Time Cat: The Remarkable Journeys of Jason and Gareth

Common Sense Media says

A cat takes a boy back through time.





What parents need to know

Positive messages
Not applicable
Violence & scariness

Some battle scenes, not very descriptive, and Jason is threatened several times.

Not applicable

Parents Need to Know

Parents need to know that by today's standards some of this is uncomfortably stereotyped: For instance, the Japanese emperor Ichigo actually says, "Ah so!"

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Kids say

What's the story?

After an especially bad day Jason's cat, Gareth, reveals that he can talk, and that the nine-lives legend actually refers to a cat's ability to visit nine other lives, in nine different times and places. Soon the pair is off through the centuries, to visit the famous and the not-so-famous.

They meet a young daVinci in Italy, who is having trouble convincing his father to let him study art; a company of Roman soldiers who need a mascot; a Spanish captain in Peru; and others. Each is having some difficulty, and all either involve or are solved by -- a cat.

Is it any good?


Veteran author Lloyd Alexander's first book shows the promise that would make him one of the most well-known authors in children's literature, as well as some rookie clunkers. There's a sweetness to this story and a gentle diffidence that keeps the story at some emotional distance -- both a strength and a weakness. The scary parts are not very scary, and the humor is mildly amusing. It's interesting, well paced, and reassuring, a good bedtime book that won't keep young readers up late worrying.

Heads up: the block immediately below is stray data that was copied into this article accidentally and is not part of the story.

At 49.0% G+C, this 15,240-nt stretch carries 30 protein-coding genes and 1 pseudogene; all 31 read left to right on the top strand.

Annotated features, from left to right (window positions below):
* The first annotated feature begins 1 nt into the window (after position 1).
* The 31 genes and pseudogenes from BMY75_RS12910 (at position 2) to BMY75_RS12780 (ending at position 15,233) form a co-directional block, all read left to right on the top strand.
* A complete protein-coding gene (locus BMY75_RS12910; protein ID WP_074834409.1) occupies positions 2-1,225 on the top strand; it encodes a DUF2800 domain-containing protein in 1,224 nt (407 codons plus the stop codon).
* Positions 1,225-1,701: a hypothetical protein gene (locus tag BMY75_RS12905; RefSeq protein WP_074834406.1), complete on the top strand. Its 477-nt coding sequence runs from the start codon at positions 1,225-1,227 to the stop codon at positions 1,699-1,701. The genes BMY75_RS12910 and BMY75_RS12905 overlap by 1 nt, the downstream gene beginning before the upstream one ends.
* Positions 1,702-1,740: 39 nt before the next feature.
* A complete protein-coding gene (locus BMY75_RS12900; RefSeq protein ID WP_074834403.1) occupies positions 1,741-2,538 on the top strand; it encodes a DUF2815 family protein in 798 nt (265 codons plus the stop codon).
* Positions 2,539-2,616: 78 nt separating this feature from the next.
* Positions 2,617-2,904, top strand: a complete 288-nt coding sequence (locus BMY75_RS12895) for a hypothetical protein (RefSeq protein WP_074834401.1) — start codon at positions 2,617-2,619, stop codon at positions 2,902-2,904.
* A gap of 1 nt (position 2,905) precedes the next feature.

Perhaps because of when it was written (1963) parts of it are uncomfortably stereotyped, especially the Japanese chapter. The biggest clunker is the ending, the old was-it-all-a dream-or-wasn't-it bit that is more tired now than ever, and was never a satisfying way to end a story. But up until then the book is pleasantly fascinating and may prompt some research, which may yield surprising results.

Families can talk about...

  • Families can talk about cats through history. What kind of relationships do cats have with the historical figures that Jason and Gareth visit?

Book details

Author:Lloyd Alexander
Illustrator:William Sokol
Genre:Fairy Tale
Book type:Fiction
Publisher:Henry Holt & Company, Inc.
Publication date:May 22, 2005
Number of pages:211
Publisher's recommended age(s):10 - 14

This review of Time Cat: The Remarkable Journeys of Jason and Gareth was written by

About our rating system

  • ON: Content is age-appropriate for kids this age.
  • PAUSE: Know your child; some content may not be right for some kids.
  • OFF: Not age-appropriate for kids this age.
  • NOT FOR KIDS: Not appropriate for kids of any age.

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Learning ratings

  • Best: Really engaging; great learning approach.
  • Very Good: Engaging; good learning approach.
  • Good: Pretty engaging; good learning approach.
  • Fair: Somewhat engaging; OK learning approach.
  • Not for Learning: Not recommended for learning.
  • Not for Kids: Not age-appropriate for kids; not recommended for learning.

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What parents and kids say

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Kid, 10 years old September 30, 2011

Great Book!

This is one of my favourites. A bit violent, but very good.
What other families should know
Educational value
Great messages
Great role models
Too much violence
Adult Written bysarah_from_yale April 9, 2008
AGENot rated for age
Kid, 12 years old April 9, 2008
AGENot rated for age

History and fun!

I think it's an awesome book. It infuses history with an irresistible plot. The characters are rich, and full of feeling.


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